• Civil Service Reform

    The Civil Service Reform Act is an 1883 federal law that abolished the United States Civil Service Commission. It eventually placed most federal employees on the merit system and marked the end of the so-called "spoils system."
  • Eugene V. Debs

    Eugene V. Debs was born in Terre Haute, Indiana. He was the Socialist party's presidential candidate in 1900,1908, 1912 and 1920. Debs became president of the American Railway Union in 1893. In 1894, his union conducted a successful strike for higher wages against the Great Northern Railway, and he went to jail for leading the Chicago Pullman Palace Car Company strike. He died in 1926.
  • Haymarket Riot

    The Haymarket Riot was the aftermath of a bombing that took place at a labor demonstration on Tuesday May 4, 1886, at Haymarket Square in Chicago. It killed several people, and resulted in a highly controversial trial followed by executions of four men who may have been innocent.
  • Dawes Act

    An act that broke up Indian reservations and distributed land to individual households. Leftover land was sold for money to fund U.S. government efforts to "civilize" Native Americans.
  • Populism

    Populism is a political doctrine that appeals to the interests and conceptions, such as fears, of the general people, especially contrasting those interests with the interests of the elite.
  • Progressivism

    Progressivism is a term that encompasses a wide spectrum of social movements that include environmentalism, labor, agrarianism, anti-poverty, peace, anti-racism, civil rights, women’s rights, animal rights, social justice and political ideologies such as anarchism, communism, socialism, social democracy, and liberalism.
  • Klondike Gold Rush

    The Klondike Gold Rush was a frenzy of gold rush immigration to and gold prospecting in the Klondike near Dawson City in the Yukon Territory, Canada, after gold was discovered in the late 19th century. On August 16, 1896, the party discovered rich placer gold deposits in Bonanza (Rabbit) Creek.
  • Immigration

    Immigration is the act of entering and settling into a country or region to which one is not native.
  • Urbanization

    Urbanism is the characteristic way of interaction of inhabitants of towns and cities, with the built environment or, in other words the character of urban life, organization, problems, etc., as well as the study of that character, or of the physical needs of urban societies, or city planning. Urbanism is also movement of the population to the urban areas or its concentration in them.
  • Muckracker

    A person who intentionally seeks out and publishes the misdeeds, such as criminal acts or corruption, of a public individual for profit or gain. Sometimes this information is linked to powerful businessmen. Muckraker is often applied specifically to journalists.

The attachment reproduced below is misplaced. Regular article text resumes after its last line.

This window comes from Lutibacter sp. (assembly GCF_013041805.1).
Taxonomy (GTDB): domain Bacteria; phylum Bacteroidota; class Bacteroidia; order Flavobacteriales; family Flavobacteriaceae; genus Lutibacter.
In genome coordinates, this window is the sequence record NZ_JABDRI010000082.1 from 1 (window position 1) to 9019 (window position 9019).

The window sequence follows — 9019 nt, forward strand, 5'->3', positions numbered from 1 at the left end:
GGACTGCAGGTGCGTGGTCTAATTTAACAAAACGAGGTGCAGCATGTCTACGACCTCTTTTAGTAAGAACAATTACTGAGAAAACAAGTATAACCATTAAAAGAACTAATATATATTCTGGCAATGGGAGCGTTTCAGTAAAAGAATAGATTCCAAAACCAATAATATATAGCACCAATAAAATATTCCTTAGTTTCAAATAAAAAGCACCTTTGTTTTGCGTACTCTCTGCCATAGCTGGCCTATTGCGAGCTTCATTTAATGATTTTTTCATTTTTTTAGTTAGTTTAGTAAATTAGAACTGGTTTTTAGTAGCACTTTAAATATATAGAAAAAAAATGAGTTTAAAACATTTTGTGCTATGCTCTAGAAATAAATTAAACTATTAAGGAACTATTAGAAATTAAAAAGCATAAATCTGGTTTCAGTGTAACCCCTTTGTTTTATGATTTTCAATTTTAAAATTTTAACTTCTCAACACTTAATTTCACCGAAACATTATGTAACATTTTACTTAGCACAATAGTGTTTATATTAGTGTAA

• Pure Food & Drug Act

    The Pure Food and Drug Act of June 30, 1906 was a United States federal law that provided federal inspection of meat products and forbade the manufacture, sale, or transportation of adulterated food products and poisonous patent medicines. The act required that certain specified drugs, including alcohol, cocaine, heroin, morphine, and cannabis, be accurately labeled with contents and dosage. Previously many drugs had been sold as patent medicines with secret ingredients or misleading labels.
  • Dollar Diplomacy

    Dollar Diplomacy is the effort of the United States, particularly over President William Howard Taft, to further its aims in Latin America and East Asia through use of its economic power by guaranteeing loans made to foreign countries.
  • Social Gospel

    The Social Gospel movement is a Protestant Christian intellectual movement that was most prominent in the early 20th century United States and Canada. Labor reforms, including abolition of child labor, a shorter workweek, a living wage, and factory regulation, constituted the Social Gospel’s most prominent concerns.
  • 16th Amendment

    The Congress shall have power to lay and collect taxes on incomes, from whatever source derived, without apportionment among the several states, and without regard to any census or enumeration.
  • 17th Amendment

    The Senate of the United States shall be composed of two Senators from each state, elected by the people thereof, for six years; and each Senator shall have one vote. The electors in each state shall have the qualifications requisite for electors of the most numerous branch of the state legislatures.
  • Federal Reserve Act

    The Federal Reserve Act set up the central banking system of the United States of America, and granted it the legal authority to issue Federal Reserve Notes and Federal Reserve Bank Notes as legal tender. It was an Act of Congress that created and set up the Federal Reserve System.
  • 18th Amendment

    Prohibited the making, transporting, and selling of alcoholic beverages. Adopted at the urging of a national temperance movement, proponents believed that the use of alcohol was reckless and destructive and that prohibition would reduce crime and corruption, solve social problems, decrease the need for welfare and prisons, and improve the health of all Americans.
  • 19th Amendment

    The right of citizens of the United States to vote shall not be denied or abridged by the United States or by any State on account of sex. Congress shall have power to enforce this article by appropriate legislation.
  • Suffrage

    Suffrage is the right to vote in public elections. Universal suffrage means everyone gets to vote, as opposed to only men, or property holders.
  • Teapot Dome Scandal

    The Teapot Dome scandal was a bribery incident that took place in the United States from 1920 to 1923, during the administration of President Warren G. Harding. During the Teapot Dome scandal, Albert B. Fall, who served as secretary of the interior in President Warren G. Harding's cabinet, is found guilty of accepting a bribe while in office. Fall was the first individual to be convicted of a crime committed while a presidential cabinet member.
  • The American Dream

    The "American dream" has powered the hopes and aspirations of Americans for generations. It began as a plain but revolutionary notion: each person has the right to pursue happiness, and the freedom to strive for a better life through hard work and fair ambition.